Madisson Ledan Argues for Positive Effects of Video Games

Madisson Ledan smiling

Gaming and smiling

Madisson Ledan, from Boynton Beach Fl, is a student who formed a gaming club at school. He states that the gaming club has helped him be more social.

BOYNTON BEACH, FLORIDA, UNITED STATES, February 11, 2020 /EINPresswire.com/ — Madisson Ledan, from Boynton Beach Fl, is a student who formed a gaming club at school. He states that the gaming club has helped him be more social and improved his school life.

In late 2018 Madisson Ledan formed a gaming club with his friends for them to spend more time with each other outside of school. At first, it was just the three of them, but after several months they grew to around ten concurrent members and continued to grow from there. They initially focused on games they had played before, but as the group grew, they expanded horizons to new releases and board games. "Originally, we started the group so that we could all play Super Smash Bros together. After a while, we got new members who I would never have thought played the same type of games as me." Says Madisson Ledan. "There were kids that I would see every day and not know anything about, but when they joined the club, you saw a completely different side of them. People you thought you had nothing in common with quickly became allies or rivals in these games."

A recent study from the American Psychological Association reports that over 70% of gamers play with a friend or group. It is challenging the long-held false stereotype of video games and isolation. "Multiplayer games become virtual social communities, where decisions need to be made quickly about whom to trust or reject and how to lead a group." Says the American Psychological Association.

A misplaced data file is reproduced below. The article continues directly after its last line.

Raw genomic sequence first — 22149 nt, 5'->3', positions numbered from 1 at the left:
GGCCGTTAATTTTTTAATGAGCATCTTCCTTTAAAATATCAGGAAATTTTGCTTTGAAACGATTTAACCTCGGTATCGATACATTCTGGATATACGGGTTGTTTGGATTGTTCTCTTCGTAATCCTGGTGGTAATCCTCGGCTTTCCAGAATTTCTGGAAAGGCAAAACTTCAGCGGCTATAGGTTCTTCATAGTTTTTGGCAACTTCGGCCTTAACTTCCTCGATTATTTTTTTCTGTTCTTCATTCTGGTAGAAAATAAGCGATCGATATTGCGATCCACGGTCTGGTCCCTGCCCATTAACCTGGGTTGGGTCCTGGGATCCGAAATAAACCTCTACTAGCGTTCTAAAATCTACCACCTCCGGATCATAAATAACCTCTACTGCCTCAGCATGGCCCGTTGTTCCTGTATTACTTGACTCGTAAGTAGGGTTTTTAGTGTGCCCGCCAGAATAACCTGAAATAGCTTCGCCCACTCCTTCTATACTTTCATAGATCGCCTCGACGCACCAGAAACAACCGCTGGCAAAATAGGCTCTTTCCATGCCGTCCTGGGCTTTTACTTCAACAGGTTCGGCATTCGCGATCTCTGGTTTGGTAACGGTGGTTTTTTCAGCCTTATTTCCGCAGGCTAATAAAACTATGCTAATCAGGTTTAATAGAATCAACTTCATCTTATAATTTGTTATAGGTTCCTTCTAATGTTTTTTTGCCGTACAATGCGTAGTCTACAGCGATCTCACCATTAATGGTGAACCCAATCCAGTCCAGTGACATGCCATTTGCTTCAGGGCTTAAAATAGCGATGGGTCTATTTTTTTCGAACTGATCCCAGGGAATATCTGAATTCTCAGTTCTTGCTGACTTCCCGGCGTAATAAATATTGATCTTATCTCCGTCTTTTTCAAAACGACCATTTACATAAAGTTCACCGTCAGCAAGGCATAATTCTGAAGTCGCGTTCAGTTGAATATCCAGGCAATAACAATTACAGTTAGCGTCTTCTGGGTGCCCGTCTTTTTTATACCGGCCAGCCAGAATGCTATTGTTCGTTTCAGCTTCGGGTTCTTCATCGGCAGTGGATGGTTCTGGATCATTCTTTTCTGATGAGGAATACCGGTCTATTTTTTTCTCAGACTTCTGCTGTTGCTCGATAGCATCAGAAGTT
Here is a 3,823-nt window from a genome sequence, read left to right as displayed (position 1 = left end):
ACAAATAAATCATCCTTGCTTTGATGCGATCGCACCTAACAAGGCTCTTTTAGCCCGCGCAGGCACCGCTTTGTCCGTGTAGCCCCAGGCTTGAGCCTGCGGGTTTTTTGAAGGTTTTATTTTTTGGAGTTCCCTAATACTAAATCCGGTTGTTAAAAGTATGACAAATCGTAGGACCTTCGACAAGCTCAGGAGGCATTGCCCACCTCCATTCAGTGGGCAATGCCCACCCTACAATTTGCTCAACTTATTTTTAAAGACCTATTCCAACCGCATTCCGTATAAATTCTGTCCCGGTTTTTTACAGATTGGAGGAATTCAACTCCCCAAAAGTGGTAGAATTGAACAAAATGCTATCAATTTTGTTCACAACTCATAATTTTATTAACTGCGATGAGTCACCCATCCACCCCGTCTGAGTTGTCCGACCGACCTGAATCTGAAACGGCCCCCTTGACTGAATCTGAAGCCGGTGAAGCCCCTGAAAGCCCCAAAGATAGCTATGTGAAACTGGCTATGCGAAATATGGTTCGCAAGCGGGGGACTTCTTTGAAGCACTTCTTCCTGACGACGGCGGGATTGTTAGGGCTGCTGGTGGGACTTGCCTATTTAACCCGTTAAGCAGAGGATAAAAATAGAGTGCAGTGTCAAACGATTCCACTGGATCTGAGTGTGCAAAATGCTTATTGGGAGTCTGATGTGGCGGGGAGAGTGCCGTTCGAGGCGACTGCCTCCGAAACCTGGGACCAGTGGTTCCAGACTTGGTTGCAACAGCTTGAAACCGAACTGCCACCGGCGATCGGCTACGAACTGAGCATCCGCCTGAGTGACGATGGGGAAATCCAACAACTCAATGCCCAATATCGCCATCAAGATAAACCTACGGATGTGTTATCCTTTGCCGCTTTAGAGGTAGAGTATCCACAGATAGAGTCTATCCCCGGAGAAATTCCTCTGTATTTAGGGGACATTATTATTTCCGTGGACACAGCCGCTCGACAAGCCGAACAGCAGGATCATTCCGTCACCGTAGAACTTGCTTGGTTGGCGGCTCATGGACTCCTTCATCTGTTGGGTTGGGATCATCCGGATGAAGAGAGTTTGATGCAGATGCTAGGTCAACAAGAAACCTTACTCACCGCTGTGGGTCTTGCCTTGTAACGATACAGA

"I know a lot more people now that I have started gaming in a group. People I would see in the halls and don't know anything about I know go oh, he's a very competitive person, or he is a very friendly player." Says Madisson Ledan. "In school, there tends to be a lot of social cliques, or groups only being with each other. But in our gaming club, you get the sports types, the theatre kids, and everything in between. They become less their group, and more of just a person or friend. It has expanded my horizons on who I thought I could talk to or become close friends with."

Young children who play video games are more likely to have better intellectual and social skills compared to children who do not play video games. This information is according to a study conducted at Colombia University's Mailman School of Public Health in New York. According to this study, children who played a lot of video games were 1.88 times more likely to have "high overall school competence."

"Honestly, I think games are really making me better at school, just inadvertently. I look forward to school more now, and that helps me stay motivated to study and try harder." Says Madisson Ledan, "I look forward to going and being able to play with my friends or make new friends, so school no longer seems so boring to me, I actually look forward to going to school."

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Source: EIN Presswire